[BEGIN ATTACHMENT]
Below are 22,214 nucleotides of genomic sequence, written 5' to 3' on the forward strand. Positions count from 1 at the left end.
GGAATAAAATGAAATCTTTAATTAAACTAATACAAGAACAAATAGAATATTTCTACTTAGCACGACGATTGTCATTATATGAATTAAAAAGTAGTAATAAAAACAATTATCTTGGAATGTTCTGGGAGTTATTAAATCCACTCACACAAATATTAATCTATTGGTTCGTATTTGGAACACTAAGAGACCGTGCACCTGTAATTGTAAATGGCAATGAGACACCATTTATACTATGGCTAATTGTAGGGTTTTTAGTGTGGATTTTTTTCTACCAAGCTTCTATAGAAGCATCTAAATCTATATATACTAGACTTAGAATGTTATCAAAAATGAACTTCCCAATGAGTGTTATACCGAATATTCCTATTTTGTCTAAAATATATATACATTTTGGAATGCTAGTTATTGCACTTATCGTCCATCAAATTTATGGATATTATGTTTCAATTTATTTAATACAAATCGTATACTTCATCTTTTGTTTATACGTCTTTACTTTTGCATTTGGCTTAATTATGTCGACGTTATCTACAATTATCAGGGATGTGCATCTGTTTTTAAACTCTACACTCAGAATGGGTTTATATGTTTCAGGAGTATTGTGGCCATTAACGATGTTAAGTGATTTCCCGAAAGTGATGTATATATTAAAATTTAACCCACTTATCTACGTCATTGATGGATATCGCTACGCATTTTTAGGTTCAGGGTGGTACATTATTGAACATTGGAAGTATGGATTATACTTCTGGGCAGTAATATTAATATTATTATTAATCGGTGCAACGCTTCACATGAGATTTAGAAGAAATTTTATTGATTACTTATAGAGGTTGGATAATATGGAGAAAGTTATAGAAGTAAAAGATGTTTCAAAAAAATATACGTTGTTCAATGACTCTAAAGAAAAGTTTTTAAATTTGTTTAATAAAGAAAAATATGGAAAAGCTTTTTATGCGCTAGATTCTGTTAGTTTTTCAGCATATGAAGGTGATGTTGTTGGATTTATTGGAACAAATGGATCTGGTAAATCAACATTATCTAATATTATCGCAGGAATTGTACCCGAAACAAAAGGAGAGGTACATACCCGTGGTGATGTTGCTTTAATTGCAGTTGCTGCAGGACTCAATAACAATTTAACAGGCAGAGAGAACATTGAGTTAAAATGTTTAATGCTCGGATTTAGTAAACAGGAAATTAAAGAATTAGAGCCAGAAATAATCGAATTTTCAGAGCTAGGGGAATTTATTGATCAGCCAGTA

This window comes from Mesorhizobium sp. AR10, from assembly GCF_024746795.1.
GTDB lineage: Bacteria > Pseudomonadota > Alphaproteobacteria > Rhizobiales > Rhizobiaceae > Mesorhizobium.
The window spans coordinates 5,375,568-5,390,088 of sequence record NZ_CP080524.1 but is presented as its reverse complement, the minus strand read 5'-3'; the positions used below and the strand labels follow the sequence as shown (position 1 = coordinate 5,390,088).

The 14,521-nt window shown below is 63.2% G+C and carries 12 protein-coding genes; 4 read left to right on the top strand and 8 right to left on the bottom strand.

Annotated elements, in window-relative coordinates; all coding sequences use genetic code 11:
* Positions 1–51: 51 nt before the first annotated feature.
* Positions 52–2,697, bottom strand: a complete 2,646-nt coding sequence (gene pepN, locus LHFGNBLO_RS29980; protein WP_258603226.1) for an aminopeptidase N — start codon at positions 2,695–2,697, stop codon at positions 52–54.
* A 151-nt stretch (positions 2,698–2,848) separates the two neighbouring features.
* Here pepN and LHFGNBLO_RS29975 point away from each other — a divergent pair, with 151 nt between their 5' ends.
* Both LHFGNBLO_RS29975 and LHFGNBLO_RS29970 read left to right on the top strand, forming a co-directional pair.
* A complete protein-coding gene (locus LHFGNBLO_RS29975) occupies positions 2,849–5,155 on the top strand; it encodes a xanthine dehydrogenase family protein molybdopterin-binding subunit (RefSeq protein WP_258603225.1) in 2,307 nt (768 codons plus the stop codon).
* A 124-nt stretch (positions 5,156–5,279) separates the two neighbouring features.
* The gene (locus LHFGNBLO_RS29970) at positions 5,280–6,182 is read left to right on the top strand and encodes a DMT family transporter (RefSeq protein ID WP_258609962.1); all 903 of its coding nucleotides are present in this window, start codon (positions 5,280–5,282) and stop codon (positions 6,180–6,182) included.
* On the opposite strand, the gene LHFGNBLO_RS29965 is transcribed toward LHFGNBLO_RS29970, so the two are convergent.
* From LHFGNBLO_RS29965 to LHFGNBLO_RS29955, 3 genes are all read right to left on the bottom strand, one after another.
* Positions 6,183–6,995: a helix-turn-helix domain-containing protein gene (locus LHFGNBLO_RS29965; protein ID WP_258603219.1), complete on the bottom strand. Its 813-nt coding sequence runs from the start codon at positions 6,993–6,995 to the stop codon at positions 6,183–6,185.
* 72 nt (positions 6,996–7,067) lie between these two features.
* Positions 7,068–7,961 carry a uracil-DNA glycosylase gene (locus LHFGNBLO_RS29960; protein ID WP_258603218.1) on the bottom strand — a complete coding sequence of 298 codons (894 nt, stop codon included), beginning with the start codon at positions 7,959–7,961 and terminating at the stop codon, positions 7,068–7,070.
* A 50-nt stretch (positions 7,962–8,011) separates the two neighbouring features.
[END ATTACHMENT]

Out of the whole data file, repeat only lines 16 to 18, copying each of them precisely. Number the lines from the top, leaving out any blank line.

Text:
* On the opposite strand, the gene LHFGNBLO_RS29965 is transcribed toward LHFGNBLO_RS29970, so the two are convergent.
* From LHFGNBLO_RS29965 to LHFGNBLO_RS29955, 3 genes are all read right to left on the bottom strand, one after another.
* Positions 6,183–6,995: a helix-turn-helix domain-containing protein gene (locus LHFGNBLO_RS29965; protein ID WP_258603219.1), complete on the bottom strand. Its 813-nt coding sequence runs from the start codon at positions 6,993–6,995 to the stop codon at positions 6,183–6,185.